I suffer from depression. My mental health makes it difficult for me to even do the simplest stuff. Some days, I struggle to read. I have been reading almost constantly since I was eight years old, so struggling to enjoy reading really means I’m having a bad day.
My husband tries his best to help, but even he can not force me to do something. Sometimes I struggle to tell him how bad I am and it frustrates both of us. Then I feel bad about being frustrating and my depression kicks in harder and it becomes an endless cycle.
One bad day, I looked up suicide on Google, where I found a 1 to 10 suicide scale. It shows, in more detail, how I might be feeling. The higher the number, the worse my depression, and the more thoughts of suicide.
I showed the scale to my husband and he agreed that this was a more accurate way to gauge how I felt. Since I have found this scale, I have been able to just tell him what number I am and why I might need something. This scale does not solve all communication difficulties, but it is a step in the right direction.
Also, I discussed my difficulty to accomplish simple things or getting worn out too quickly, with a friend. She introduced to me something called The Spoon Theory by Christine Miserandino. While I do not suffer the same problem as she does, I like this theory.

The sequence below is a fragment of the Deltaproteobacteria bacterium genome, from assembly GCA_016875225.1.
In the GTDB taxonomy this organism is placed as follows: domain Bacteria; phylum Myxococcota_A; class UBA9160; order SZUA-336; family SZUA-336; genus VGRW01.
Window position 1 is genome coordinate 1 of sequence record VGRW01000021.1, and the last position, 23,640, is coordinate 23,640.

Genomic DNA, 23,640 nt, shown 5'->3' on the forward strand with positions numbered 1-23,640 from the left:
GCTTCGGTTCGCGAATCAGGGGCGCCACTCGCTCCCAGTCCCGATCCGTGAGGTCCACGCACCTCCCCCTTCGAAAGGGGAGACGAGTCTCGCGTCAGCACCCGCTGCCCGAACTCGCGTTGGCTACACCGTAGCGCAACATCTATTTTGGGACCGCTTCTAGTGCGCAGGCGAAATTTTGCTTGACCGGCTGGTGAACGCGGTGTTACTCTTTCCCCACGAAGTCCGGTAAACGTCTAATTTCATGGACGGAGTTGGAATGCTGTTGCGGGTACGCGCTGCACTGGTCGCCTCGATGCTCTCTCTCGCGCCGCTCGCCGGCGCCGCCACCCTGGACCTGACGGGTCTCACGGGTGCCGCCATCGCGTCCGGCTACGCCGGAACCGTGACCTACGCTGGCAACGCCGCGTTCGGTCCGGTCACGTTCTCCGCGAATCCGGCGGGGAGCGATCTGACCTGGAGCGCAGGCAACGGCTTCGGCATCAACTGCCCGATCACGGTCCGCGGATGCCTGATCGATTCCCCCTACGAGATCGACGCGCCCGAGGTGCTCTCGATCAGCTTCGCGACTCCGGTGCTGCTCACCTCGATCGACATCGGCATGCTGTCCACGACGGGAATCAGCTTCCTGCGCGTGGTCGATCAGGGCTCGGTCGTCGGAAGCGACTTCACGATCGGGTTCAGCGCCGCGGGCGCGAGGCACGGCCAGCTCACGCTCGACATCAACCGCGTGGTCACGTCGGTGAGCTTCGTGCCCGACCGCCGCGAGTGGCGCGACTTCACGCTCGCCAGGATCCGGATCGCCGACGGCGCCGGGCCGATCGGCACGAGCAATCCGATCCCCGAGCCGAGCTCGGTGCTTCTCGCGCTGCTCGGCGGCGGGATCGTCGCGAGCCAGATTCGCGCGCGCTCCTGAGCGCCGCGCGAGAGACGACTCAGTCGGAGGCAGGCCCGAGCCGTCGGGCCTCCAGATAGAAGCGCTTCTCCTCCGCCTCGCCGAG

In summary, Christine Miserandino tells the story of how she explained what it was like to be sick to a friend. Christine used spoons to show how much even the simple things take energy from the limited energy she has. In essence, she had to plan and watch what she does, so that she doesn’t overextend even on days she feels good.
My husband and I like this theory as more a way to communicate when we feel overwhelmed. Often, in the afternoon, I will say to him that I don’t have any spoons left. Right now we are trying to plan our days in a way to do what needs to be done and not run out of spoons.
There are many scales around to help with mental health. While these scales won’t heal, they may help communicate the strength of issues to loved ones. I have found that these two scales have been the most useful for my husband and I to communicate effectively. Even if these scales don’t fit your life, take a minute to find one that will or make your own.